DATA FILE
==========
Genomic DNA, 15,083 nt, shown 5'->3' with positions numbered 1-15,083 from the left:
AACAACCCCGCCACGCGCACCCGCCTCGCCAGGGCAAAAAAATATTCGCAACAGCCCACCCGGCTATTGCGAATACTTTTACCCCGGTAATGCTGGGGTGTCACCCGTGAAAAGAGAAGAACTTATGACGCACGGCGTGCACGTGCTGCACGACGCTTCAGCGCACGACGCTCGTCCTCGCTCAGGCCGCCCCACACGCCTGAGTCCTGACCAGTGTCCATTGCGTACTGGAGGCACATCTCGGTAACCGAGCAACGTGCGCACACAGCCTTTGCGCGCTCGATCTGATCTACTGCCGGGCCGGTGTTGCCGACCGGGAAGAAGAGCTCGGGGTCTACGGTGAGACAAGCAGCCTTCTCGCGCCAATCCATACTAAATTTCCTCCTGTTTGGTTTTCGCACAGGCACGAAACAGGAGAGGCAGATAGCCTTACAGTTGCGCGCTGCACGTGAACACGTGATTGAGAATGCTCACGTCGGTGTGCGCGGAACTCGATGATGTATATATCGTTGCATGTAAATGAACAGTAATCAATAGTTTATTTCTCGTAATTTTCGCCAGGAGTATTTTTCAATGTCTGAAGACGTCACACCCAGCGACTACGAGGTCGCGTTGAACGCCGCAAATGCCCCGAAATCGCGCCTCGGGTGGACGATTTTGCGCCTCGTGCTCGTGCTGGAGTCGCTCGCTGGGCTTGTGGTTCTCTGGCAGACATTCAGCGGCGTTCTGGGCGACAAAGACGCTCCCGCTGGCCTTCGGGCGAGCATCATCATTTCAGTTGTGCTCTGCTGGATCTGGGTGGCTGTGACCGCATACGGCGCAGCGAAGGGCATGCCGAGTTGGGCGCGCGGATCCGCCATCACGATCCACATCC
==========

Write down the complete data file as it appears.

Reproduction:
Genomic DNA, 15,083 nt, shown 5'->3' with positions numbered 1-15,083 from the left:
AACAACCCCGCCACGCGCACCCGCCTCGCCAGGGCAAAAAAATATTCGCAACAGCCCACCCGGCTATTGCGAATACTTTTACCCCGGTAATGCTGGGGTGTCACCCGTGAAAAGAGAAGAACTTATGACGCACGGCGTGCACGTGCTGCACGACGCTTCAGCGCACGACGCTCGTCCTCGCTCAGGCCGCCCCACACGCCTGAGTCCTGACCAGTGTCCATTGCGTACTGGAGGCACATCTCGGTAACCGAGCAACGTGCGCACACAGCCTTTGCGCGCTCGATCTGATCTACTGCCGGGCCGGTGTTGCCGACCGGGAAGAAGAGCTCGGGGTCTACGGTGAGACAAGCAGCCTTCTCGCGCCAATCCATACTAAATTTCCTCCTGTTTGGTTTTCGCACAGGCACGAAACAGGAGAGGCAGATAGCCTTACAGTTGCGCGCTGCACGTGAACACGTGATTGAGAATGCTCACGTCGGTGTGCGCGGAACTCGATGATGTATATATCGTTGCATGTAAATGAACAGTAATCAATAGTTTATTTCTCGTAATTTTCGCCAGGAGTATTTTTCAATGTCTGAAGACGTCACACCCAGCGACTACGAGGTCGCGTTGAACGCCGCAAATGCCCCGAAATCGCGCCTCGGGTGGACGATTTTGCGCCTCGTGCTCGTGCTGGAGTCGCTCGCTGGGCTTGTGGTTCTCTGGCAGACATTCAGCGGCGTTCTGGGCGACAAAGACGCTCCCGCTGGCCTTCGGGCGAGCATCATCATTTCAGTTGTGCTCTGCTGGATCTGGGTGGCTGTGACCGCATACGGCGCAGCGAAGGGCATGCCGAGTTGGGCGCGCGGATCCGCCATCACGATCCACATCC